Patrick Sung, Ph.D.
Biochemistry and structural biology
Endogenous free radicals and environmental agents such as ionizing radiation induce DNA double-strand breaks. The repair of these breaks is crucial for the maintenance of genome stability. Two distinct pathways help eliminate DNA double-strand breaks. In homologous recombination (HR), the repair of a broken DNA molecule requires an intact homologous duplex to direct the process. Alternatively, a pathway known as non-homologous DNA end joining (NHEJ) simply rejoins the ends of the broken DNA molecule. Our research efforts focus on delineating the mechanism of homology-directed repair of DNA double-strand breaks in the yeast Saccharomyces cerevisiae and in humans, with special emphasis being placed on the roles of the breast and ovarian tumor suppressors BRCA1 and BRCA2 in the repair process.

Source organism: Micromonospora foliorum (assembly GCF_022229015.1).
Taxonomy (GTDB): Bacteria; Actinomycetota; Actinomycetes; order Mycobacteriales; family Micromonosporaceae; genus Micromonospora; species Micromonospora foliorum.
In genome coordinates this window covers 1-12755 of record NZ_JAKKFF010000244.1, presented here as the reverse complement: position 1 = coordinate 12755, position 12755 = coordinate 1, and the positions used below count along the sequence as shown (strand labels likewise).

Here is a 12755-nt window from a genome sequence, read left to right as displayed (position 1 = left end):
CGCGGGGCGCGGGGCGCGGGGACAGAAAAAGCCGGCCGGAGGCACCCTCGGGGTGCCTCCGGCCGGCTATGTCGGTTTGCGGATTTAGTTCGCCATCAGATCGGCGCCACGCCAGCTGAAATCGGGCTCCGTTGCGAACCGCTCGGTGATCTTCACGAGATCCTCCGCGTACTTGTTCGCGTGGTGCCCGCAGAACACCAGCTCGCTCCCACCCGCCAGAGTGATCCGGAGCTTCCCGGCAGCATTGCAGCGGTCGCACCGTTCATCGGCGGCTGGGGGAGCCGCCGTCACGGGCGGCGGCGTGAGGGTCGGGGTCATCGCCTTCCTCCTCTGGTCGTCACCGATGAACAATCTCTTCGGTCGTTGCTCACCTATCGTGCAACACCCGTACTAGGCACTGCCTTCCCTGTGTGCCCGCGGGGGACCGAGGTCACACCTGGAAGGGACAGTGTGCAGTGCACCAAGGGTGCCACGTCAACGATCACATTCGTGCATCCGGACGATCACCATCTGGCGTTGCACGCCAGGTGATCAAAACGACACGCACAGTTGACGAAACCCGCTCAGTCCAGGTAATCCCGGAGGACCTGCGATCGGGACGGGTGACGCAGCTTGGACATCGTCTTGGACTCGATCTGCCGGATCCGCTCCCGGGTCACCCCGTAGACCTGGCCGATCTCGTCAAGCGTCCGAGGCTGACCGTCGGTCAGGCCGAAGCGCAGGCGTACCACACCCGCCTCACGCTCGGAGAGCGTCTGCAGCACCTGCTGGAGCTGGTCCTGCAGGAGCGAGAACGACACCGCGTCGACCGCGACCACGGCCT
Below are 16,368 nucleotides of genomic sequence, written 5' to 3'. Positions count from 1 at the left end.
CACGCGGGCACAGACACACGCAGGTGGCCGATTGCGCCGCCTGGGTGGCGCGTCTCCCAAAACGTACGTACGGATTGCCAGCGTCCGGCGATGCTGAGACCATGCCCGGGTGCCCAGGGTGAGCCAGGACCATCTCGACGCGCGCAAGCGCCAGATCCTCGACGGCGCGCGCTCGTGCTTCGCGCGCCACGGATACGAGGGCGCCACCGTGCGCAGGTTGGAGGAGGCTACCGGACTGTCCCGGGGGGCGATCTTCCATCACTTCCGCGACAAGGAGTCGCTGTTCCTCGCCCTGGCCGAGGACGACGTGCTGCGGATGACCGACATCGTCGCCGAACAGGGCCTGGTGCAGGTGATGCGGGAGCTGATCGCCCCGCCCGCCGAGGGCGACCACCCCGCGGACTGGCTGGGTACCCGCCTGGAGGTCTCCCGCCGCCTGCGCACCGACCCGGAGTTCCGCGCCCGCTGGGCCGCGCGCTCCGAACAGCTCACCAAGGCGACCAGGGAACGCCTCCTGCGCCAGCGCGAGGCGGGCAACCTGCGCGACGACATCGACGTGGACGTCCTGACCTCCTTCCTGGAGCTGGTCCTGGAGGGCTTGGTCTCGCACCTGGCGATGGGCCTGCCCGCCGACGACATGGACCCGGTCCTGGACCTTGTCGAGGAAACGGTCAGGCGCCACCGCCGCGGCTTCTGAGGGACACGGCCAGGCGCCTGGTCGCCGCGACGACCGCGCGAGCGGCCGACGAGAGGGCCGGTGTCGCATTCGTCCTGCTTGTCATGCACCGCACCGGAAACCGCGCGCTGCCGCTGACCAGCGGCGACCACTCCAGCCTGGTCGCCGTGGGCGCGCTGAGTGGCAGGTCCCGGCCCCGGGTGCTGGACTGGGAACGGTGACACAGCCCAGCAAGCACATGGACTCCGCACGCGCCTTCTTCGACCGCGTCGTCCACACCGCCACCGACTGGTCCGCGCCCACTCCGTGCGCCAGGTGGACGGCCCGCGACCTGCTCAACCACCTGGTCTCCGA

Related diseases: Breast cancer, ovarian cancer, childhood cancers
Techniques: Protein purification, nucleic acid biochemistry, enzymology, cell biology, single-molecule biophysics, structural biology including cryoEM, EM, AFM, SAXS, NMR, and X-ray crystallography